The purpose of the APH is to establish a realistic estimate of the productive value of the crop going into a crop year. It is not to discount the riskiness of that productivity, that is done by the rate itself. Reducing coverage simply because you have had a catastrophic event is like not being able to insure your new car at its value just because you had an accident with a previous car. Of course you don't want to over-insure the car. Otherwise there is the hazard of people having wrecks just to collect the insurance. Risky drivers and riskier parts of the country should pay higher premiums.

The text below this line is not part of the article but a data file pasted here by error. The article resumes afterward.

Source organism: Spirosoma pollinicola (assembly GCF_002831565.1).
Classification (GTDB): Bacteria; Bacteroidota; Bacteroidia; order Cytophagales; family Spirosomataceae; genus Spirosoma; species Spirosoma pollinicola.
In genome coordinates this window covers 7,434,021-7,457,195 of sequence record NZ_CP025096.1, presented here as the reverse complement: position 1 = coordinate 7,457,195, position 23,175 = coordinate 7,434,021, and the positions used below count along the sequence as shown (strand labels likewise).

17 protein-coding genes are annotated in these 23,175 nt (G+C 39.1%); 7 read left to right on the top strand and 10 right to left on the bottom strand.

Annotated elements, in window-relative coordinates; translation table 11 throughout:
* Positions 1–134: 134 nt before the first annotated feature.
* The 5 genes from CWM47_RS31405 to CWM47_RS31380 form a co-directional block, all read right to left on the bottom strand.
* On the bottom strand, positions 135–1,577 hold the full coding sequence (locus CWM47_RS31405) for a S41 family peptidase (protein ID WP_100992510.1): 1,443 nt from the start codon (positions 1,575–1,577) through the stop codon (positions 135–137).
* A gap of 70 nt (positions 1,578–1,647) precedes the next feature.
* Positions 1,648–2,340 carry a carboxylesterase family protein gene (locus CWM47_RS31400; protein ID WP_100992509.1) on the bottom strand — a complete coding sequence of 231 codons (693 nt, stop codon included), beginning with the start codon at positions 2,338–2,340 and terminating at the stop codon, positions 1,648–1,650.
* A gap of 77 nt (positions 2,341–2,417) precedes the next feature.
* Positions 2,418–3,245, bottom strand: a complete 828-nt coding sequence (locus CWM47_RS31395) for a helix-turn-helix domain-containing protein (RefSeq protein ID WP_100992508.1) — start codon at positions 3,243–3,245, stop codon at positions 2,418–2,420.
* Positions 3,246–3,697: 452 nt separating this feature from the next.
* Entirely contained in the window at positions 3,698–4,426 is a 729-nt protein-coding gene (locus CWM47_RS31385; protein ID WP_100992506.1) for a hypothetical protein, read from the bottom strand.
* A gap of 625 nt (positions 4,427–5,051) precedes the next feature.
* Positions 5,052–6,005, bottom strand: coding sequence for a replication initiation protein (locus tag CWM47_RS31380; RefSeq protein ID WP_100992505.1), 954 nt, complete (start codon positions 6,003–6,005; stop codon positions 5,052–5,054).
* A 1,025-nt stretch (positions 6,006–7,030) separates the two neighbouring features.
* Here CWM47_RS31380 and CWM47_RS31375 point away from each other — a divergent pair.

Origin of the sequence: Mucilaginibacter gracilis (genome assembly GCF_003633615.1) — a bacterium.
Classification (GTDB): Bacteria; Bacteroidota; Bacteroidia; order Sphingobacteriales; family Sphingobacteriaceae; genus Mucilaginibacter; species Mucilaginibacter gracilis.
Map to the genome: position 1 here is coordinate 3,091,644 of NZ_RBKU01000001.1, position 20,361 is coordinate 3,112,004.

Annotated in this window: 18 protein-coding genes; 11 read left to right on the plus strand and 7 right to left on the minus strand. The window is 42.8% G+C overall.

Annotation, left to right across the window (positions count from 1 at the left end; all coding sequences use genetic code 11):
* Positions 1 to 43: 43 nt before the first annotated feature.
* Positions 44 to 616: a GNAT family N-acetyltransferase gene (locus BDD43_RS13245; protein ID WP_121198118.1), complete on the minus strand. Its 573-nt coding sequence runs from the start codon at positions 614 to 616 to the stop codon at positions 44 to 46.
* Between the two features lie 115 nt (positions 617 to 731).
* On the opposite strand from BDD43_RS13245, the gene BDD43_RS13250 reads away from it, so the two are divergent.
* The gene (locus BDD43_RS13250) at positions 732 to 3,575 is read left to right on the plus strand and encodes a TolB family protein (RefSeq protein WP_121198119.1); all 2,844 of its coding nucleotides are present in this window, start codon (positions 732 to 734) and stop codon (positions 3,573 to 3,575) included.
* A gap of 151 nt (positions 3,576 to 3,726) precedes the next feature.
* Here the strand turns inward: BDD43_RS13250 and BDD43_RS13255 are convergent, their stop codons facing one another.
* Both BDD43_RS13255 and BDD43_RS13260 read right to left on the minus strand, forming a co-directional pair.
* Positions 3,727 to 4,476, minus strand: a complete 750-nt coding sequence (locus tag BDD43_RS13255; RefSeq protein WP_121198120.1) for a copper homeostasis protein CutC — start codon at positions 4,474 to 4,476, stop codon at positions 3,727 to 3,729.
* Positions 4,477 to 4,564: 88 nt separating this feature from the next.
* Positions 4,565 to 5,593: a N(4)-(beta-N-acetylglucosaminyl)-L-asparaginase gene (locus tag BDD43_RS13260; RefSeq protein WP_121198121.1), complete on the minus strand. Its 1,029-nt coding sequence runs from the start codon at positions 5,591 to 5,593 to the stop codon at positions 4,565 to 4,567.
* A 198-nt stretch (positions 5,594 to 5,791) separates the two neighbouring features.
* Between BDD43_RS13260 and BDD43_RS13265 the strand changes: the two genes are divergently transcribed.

Posted by Steven Griffin at 10:55PM CDT 08/14/14
Then I guess the govt needs to let farmers install drainage in the prairie pothole region. We are riskier not by choice but because of govt regs. Let us be on the same playing field as everyone else. Let's next time have all of the rules written before a law
Posted by Unknown at 9:31AM CDT 08/15/14
passes. How is it even legal to pass these laws then write the law after it passes? Crazy!
Posted by Unknown at 9:34AM CDT 08/15/14